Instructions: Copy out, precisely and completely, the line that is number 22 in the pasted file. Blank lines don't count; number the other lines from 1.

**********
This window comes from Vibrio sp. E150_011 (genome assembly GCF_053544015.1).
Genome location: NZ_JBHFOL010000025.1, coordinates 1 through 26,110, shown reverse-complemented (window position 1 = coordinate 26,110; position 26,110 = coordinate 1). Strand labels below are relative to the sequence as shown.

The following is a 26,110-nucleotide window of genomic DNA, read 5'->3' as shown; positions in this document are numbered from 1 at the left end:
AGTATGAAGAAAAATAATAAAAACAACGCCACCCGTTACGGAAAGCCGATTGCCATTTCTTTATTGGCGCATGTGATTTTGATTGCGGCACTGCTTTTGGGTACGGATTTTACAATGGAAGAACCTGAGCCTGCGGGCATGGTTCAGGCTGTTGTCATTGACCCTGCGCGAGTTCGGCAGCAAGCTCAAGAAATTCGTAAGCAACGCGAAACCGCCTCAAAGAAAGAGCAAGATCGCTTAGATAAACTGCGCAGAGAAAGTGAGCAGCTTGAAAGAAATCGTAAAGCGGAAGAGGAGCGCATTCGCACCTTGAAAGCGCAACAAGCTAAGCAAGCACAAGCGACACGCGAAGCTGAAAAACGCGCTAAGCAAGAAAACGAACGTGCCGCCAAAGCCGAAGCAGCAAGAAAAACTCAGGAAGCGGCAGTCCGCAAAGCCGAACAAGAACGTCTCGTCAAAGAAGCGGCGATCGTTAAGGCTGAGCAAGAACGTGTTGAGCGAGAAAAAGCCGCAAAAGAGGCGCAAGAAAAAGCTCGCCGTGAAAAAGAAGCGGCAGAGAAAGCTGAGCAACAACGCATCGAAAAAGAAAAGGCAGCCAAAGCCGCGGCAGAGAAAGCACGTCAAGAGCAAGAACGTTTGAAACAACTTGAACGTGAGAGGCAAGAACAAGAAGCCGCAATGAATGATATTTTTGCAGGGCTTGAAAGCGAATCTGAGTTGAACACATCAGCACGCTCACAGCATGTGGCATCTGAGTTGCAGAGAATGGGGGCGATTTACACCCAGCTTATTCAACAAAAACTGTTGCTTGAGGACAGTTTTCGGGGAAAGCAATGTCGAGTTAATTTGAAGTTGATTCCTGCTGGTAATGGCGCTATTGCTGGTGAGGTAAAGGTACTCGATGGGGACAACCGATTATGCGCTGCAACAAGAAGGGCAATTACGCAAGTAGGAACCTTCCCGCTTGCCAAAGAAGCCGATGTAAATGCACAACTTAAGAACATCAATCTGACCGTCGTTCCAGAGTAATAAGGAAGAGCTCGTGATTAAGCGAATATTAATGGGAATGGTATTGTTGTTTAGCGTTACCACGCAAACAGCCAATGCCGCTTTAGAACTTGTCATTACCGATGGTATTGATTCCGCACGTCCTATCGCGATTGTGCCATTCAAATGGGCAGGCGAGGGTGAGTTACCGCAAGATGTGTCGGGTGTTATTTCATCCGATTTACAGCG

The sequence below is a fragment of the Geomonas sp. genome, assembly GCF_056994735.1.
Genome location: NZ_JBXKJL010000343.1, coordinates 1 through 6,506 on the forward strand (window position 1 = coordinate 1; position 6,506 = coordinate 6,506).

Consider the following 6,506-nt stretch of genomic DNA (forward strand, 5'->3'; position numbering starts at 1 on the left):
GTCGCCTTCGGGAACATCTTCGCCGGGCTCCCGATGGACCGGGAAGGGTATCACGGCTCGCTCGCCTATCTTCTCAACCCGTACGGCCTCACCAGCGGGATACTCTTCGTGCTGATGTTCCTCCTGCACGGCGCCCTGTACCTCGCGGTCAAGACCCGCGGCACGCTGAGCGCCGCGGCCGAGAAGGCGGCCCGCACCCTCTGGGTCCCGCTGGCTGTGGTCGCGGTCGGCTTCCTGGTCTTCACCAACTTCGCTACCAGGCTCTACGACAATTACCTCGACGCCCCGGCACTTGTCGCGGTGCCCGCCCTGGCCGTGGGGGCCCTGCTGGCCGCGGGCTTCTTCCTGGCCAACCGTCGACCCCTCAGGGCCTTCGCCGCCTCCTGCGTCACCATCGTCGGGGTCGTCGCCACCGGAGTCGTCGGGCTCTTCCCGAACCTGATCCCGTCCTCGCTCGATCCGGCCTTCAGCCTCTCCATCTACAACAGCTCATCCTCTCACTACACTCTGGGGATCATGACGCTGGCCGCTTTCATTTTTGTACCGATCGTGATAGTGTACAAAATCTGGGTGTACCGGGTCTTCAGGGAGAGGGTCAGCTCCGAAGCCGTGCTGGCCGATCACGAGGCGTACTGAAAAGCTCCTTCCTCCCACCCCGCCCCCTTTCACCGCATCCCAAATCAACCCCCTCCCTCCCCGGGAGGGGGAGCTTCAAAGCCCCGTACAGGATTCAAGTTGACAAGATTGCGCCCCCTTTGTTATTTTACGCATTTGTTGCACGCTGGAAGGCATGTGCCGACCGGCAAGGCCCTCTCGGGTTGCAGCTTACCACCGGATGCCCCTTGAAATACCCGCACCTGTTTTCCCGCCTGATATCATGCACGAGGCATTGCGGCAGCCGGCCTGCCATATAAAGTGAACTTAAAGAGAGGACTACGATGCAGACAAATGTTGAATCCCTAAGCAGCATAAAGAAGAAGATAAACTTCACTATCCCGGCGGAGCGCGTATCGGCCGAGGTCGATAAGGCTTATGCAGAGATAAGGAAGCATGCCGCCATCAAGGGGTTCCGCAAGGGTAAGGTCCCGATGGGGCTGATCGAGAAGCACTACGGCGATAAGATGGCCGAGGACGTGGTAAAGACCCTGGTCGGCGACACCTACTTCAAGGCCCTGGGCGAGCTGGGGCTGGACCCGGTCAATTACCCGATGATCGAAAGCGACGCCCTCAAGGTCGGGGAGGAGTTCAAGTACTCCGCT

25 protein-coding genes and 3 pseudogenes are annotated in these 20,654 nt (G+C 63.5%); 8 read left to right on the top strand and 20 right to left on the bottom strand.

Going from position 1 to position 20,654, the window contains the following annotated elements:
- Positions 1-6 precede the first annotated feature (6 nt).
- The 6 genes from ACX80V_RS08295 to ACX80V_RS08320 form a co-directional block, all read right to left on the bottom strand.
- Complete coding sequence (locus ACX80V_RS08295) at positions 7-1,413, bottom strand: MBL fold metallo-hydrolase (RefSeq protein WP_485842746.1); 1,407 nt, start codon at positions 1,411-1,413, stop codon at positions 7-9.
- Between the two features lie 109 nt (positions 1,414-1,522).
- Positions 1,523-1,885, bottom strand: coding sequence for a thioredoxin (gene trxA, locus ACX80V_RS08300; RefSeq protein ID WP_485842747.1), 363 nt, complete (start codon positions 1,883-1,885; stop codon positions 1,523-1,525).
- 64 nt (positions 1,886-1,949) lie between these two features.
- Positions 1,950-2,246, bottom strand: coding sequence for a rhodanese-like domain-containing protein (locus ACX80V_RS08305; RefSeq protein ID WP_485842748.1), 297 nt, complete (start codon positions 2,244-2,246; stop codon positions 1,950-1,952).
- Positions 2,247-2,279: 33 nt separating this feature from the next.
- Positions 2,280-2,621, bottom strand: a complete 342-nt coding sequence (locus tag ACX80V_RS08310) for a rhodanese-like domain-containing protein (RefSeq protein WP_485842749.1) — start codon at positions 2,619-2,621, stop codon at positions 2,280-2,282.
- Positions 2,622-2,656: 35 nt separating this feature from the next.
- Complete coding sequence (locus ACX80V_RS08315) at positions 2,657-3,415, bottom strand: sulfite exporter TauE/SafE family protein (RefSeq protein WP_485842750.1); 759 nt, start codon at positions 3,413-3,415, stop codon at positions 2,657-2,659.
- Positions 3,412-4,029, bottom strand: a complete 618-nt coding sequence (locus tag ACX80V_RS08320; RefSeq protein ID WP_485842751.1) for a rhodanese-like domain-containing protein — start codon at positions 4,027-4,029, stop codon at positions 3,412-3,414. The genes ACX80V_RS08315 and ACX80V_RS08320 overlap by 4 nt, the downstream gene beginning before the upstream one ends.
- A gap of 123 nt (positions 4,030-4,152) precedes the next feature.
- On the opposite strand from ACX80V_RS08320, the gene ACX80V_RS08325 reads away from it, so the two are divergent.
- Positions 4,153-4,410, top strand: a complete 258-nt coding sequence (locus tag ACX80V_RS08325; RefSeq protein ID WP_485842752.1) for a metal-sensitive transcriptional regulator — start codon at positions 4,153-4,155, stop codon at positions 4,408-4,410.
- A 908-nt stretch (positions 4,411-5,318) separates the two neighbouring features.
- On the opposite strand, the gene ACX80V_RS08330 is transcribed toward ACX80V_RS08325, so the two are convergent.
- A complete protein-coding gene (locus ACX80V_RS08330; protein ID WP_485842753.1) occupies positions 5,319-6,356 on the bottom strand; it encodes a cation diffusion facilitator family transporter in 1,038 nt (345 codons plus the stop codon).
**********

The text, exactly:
- Positions 3,412-4,029, bottom strand: a complete 618-nt coding sequence (locus tag ACX80V_RS08320; RefSeq protein ID WP_485842751.1) for a rhodanese-like domain-containing protein — start codon at positions 4,027-4,029, stop codon at positions 3,412-3,414. The genes ACX80V_RS08315 and ACX80V_RS08320 overlap by 4 nt, the downstream gene beginning before the upstream one ends.